Multipoint parametric and non-parametric linkage analyses were performed via the program of MERLIN version 1.1.1 [20]. Due to the uncertainty of inheritance model underlying the disease phenotype, parametric linkage analysis was performed by assuming both a dominant and a recessive model of inheritance with various penetrances of 1.0, 0.8, 0.5 and 0.3 and a fixed disease prevalence of 0.0001. All the parametric linkage analyses were performed in a affected only fashion where all the individuals without disease phenotype were treated as “unknown”. Mendelian inconsistencies in the genotype data were investigated with Pedcheck version 1 and improper genotypes were set to “missing” before the linkage analysis. Because leprosy is assumed to be a complex disease and probably arise from multiple heterogeneous loci, we report heterogeneity LOD (HLOD) scores that can more accurately reflect the true position of a linkage peak and have been shown to be more powerful than homogeneity LOD scores and model-free methods under conditions of heterogeneity [21][23]. An estimate of α, which represents the proportion of pedigrees consistent with linkage at a specific locus, was also calculated. Nonparametric linkage analysis was performed using the NPLall statistic, as implemented in MERLIN. In this method, identity by descent (IBD) probabilities are estimated for all affected pairs across all inheritance patterns. The IBDs are used in a score statistic, which is then converted to a LOD score by the method of Kong and COX [24].

Simulations were performed to assess the statistical significance of the observed results using the program MERLIN with 1000 replicates. Datasets were simulated according to the null hypothesis of no linkage across the whole genome with the same family structures, marker map, allele frequencies and patterns of missing data as what have been used in our linkage analysis. Both parametric and non-parametric analyses were performed for each replicate with the same parameters as in the linkage analysis. The significance of linkage were defined using the rates of chance occurrence as proposed by Lander and Kruglyak's [18]: suggestive (once in a genome scan) and significant (once in 20 scans, or P<0.05). The critical region of linkage was defined as the region surrounding a linkage peak yielding a LOD score that was greater than the maximum LOD–1 in each direction.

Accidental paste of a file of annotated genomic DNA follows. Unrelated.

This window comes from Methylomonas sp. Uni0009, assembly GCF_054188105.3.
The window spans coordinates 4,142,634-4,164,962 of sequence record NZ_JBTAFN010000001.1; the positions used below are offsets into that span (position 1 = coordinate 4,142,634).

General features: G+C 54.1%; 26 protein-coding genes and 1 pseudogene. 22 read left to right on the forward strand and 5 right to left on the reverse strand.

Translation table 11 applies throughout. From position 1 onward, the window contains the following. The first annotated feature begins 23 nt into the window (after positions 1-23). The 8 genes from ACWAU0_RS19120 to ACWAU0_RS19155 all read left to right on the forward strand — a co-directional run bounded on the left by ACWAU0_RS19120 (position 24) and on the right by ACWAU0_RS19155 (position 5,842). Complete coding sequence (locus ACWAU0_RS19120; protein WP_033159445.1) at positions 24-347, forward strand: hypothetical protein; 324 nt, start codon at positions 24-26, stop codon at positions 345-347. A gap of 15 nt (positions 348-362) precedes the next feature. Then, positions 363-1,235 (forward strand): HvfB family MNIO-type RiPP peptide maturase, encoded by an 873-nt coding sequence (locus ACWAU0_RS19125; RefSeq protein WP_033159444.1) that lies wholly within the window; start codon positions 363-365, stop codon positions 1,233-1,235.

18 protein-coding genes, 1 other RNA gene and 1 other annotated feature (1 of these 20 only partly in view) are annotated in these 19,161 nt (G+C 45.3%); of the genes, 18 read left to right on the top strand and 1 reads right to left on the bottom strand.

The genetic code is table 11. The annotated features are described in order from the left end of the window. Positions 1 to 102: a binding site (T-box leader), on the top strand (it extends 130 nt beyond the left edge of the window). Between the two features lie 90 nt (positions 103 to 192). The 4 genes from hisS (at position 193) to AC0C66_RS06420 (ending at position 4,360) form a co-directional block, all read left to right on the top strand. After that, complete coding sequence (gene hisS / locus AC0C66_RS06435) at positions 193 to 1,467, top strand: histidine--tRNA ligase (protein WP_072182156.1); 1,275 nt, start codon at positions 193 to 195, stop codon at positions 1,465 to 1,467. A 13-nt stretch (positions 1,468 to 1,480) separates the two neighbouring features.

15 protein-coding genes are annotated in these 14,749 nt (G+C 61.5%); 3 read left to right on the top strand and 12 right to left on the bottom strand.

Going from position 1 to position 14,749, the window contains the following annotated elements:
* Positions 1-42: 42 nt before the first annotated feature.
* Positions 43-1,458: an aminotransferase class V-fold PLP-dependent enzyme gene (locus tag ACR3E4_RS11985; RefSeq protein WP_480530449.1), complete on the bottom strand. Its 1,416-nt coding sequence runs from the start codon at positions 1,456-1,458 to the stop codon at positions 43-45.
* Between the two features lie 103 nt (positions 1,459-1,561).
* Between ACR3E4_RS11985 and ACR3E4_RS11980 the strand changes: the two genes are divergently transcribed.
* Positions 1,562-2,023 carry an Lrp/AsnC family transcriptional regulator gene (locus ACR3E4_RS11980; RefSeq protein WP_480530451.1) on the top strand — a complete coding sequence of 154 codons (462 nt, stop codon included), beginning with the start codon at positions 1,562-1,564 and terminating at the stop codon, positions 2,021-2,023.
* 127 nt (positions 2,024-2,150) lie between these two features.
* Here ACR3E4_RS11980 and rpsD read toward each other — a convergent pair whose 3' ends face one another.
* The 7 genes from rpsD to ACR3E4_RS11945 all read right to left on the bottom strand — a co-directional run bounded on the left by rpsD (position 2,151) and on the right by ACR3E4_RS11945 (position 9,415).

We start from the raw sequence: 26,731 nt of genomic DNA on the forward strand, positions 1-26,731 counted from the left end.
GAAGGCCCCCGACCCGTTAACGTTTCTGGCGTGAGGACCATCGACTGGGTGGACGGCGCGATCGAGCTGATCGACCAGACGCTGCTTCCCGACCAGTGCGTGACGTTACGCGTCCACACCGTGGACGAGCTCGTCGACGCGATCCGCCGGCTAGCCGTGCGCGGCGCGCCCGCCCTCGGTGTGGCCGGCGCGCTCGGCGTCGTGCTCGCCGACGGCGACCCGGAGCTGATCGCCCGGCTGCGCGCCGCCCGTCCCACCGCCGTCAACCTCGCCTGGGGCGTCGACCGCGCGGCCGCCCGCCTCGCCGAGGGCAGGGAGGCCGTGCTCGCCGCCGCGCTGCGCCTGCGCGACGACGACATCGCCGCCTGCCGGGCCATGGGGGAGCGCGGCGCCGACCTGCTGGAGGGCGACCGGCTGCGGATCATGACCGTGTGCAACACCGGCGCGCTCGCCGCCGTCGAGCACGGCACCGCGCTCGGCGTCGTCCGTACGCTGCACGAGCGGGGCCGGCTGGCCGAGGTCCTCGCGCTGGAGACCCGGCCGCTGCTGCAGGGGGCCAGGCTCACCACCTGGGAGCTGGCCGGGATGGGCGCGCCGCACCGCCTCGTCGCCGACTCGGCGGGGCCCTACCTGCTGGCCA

Supporting Information

Table S1.

Result of linkage analysis on chromosome 2p14.

doi:10.1371/journal.pone.0029747.s001

(DOC)

Table S2.

The results of simulation.

doi:10.1371/journal.pone.0029747.s002

(DOC)

Supporting Information S1.

Pedigree structures of the families in the study.

doi:10.1371/journal.pone.0029747.s003

(DOC)

Acknowledgments

We gratefully appreciate the support of all patients and doctors who participated in this study.

Author Contributions

Conceived and designed the experiments: FZ JL. Performed the experiments: QY HL HW YY XF GY XY. Analyzed the data: HQL MC. Contributed reagents/materials/analysis tools: SC WH HQL. Wrote the paper: QY.